The Courser and other types of medieval horses

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Coursers are commonly believed to be named for their running gait, (from Old French cours, meaning ‘to run’.). However, the word possibly derived from the Italian corsiero, meaning ‘battle horse.’

Courser horse type

Types of medieval horses

The exact ancestors of the medieval horses are unknown. It is believed that the horses came from either Spain or the Middle East, brought back from the Crusades.

Spanish horses were the most expensive to buy, and their horses were the most desired. Other places quality war horses originated from were France and Scandinavia.

Successful horse breeding was very important to warfare, so many breeding centers were opened throughout Europe. Monks were known to breed some of the best horses, and they kept the most accurate records.

The Spanish courser was more common than the destrier, and preferred for hard battle as they were light, fast and strong.They were valuable horses, but less expensive than the highly-prized destrier.

The coursers were used in the armies as part of the cavalry. During medieval times, horses had many different jobs on the battle field. The fastest horses carried the lightly armed riders. The strongest horses carried the equipment. A horse’s personality and capabilities determined how it would be used.

Unlike the destrier and palfrey, the courser was a fast and easily maneuverable horse. The courser was used as a messenger horse in armies and were sometimes used by kings to add speed to their travel.

Coursers were known for their endurance but not for their refinement. Many of these horses were poorly trained, but they cost significantly less than the destrier and palfrey.

Rouncey medieval horse

Another horse commonly ridden during war was the rouncey, which was an all-purpose less expensive horse, which was also used as a pack animal. They were not as refined as the destrier and courser.

The rouncy horse was mainly used to carry heavy objects and farm the land. They were usually heavier than the destrier, palfrey, and the courser. These horses were the farmers horse and were usually poorly trained.

Rouncy horses had good endurance and could work in the fields or travel all day long. There was no special breeding that was associated with the rouncy. It was a horse for the lower class.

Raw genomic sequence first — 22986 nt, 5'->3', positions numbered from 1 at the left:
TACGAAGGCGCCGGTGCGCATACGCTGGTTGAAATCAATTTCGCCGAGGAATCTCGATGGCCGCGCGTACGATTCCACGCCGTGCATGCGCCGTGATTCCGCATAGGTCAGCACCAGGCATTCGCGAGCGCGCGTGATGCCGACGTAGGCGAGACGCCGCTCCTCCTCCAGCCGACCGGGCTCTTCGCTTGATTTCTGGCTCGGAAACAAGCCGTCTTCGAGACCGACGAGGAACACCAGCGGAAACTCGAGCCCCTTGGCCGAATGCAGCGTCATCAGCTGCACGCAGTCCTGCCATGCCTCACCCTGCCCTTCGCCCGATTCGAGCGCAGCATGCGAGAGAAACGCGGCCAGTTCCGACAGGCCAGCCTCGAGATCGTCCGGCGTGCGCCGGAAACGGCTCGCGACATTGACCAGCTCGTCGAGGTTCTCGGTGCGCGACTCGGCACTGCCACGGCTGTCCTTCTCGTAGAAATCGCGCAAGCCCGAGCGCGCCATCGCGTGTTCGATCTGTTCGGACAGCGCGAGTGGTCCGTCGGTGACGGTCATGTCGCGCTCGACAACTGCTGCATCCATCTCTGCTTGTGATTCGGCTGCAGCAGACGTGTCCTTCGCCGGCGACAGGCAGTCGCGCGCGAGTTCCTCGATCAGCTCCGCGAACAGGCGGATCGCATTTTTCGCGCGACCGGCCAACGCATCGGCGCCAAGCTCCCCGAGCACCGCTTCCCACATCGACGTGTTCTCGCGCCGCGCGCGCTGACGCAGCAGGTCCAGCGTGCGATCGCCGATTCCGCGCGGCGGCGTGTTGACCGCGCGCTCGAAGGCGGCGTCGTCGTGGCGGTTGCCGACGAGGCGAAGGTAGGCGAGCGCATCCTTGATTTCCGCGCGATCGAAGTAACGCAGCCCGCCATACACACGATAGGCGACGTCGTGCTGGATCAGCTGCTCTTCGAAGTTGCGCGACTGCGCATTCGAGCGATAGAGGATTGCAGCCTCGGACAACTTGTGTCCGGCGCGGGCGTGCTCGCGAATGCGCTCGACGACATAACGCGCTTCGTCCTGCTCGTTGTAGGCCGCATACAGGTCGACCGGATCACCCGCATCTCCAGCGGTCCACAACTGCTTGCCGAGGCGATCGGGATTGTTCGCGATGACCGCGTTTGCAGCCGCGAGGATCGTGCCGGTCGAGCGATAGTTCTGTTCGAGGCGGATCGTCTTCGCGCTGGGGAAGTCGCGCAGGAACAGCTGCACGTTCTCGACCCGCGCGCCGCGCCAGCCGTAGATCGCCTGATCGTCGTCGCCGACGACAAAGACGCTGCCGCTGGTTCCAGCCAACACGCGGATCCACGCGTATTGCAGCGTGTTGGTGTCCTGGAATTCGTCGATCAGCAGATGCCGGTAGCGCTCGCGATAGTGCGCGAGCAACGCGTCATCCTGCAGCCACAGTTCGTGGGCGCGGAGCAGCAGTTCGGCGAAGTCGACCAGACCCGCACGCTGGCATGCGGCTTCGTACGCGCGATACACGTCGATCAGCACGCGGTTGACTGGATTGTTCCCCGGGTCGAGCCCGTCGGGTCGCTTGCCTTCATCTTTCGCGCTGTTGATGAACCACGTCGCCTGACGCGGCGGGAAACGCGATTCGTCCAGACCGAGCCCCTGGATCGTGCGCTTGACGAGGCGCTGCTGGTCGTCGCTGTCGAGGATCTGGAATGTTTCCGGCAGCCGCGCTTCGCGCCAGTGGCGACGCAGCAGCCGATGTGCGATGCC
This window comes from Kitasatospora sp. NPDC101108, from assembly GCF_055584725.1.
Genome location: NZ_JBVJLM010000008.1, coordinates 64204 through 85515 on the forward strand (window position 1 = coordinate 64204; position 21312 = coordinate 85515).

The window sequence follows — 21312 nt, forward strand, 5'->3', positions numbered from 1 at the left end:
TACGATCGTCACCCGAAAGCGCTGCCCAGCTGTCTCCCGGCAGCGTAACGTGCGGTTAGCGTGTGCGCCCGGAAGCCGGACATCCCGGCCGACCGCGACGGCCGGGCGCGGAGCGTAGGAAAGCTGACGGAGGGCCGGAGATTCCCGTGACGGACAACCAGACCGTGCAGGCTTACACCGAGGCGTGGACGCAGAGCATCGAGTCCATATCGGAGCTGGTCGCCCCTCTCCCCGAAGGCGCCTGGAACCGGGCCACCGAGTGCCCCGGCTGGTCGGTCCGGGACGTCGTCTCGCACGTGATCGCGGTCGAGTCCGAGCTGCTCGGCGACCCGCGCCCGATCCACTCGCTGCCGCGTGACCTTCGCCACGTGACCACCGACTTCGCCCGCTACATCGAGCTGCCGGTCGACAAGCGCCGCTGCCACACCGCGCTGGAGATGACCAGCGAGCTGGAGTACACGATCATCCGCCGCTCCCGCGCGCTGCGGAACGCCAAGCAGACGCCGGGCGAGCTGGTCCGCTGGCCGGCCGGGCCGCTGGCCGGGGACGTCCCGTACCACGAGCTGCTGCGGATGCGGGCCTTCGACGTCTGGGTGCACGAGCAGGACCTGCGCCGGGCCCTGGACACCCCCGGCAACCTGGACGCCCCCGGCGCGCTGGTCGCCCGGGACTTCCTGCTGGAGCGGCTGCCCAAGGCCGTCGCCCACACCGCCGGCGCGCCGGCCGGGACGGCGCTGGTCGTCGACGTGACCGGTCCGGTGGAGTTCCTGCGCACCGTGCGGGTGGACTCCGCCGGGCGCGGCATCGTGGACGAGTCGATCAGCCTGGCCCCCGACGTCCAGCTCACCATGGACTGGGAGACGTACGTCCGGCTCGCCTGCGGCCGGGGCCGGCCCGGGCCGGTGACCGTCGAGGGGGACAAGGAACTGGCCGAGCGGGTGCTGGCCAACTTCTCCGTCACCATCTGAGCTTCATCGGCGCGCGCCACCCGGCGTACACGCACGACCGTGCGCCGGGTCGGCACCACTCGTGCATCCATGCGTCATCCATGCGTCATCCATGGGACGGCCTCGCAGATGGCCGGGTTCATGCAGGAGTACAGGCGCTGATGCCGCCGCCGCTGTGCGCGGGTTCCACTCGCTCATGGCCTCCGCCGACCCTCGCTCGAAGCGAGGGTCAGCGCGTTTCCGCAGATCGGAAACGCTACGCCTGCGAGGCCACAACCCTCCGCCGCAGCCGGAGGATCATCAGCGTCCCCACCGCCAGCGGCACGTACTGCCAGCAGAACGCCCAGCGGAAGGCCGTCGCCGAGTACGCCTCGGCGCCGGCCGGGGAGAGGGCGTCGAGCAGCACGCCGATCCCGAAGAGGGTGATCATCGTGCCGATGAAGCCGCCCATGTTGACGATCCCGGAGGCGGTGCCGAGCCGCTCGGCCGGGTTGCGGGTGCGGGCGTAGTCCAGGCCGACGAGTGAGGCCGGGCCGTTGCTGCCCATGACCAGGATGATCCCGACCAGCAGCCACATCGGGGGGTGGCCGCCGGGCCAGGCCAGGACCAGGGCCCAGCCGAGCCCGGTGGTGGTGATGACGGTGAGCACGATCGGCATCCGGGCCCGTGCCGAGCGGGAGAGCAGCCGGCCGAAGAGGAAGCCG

The Palfrey Horse

The palfrey was the “everyday horse” of a knight. The palfrey was shorter and longer than a destrier, but their gait was much smoother which provided comfort for the rider when they were not in battle. Most noble women used the palfrey because of its smooth step and high quality.

The palfrey was also used by lower level knights during battle. This horse was used for multiple purposes such as travel and battle. Palfreys were also known as Jennets.

The Andalusian in medieval times.

The Andalusian horse breed originated in Spain. It is a cross of two Iberian horse breeds. The Andalusian was used in medieval times as a breeding horse because of its strength, height, and agility. This breed is particulary known for their agility.

The majority of Andalusian horses are grey or white, and the breed is always one color. They have a long flowing mane and tail.

Coursers were also sometimes used for hunting.

A popular past time of the Middle Ages was hunting. Noblemen brought their fastest horses to the hunting parties. Typically they would also bring hounds to track down animals such as deer, boar, wolves, and rabbits.

Courser body type

The Courser was generally a tall and strong bodied bay or black horse with a deep head and a thick neck. The mane and tail were kept long so that the horse could flick away the biting flies in the summer. The Courser was an exciteable horse that ran and jumped well and with enthusiasm.

Courser type horse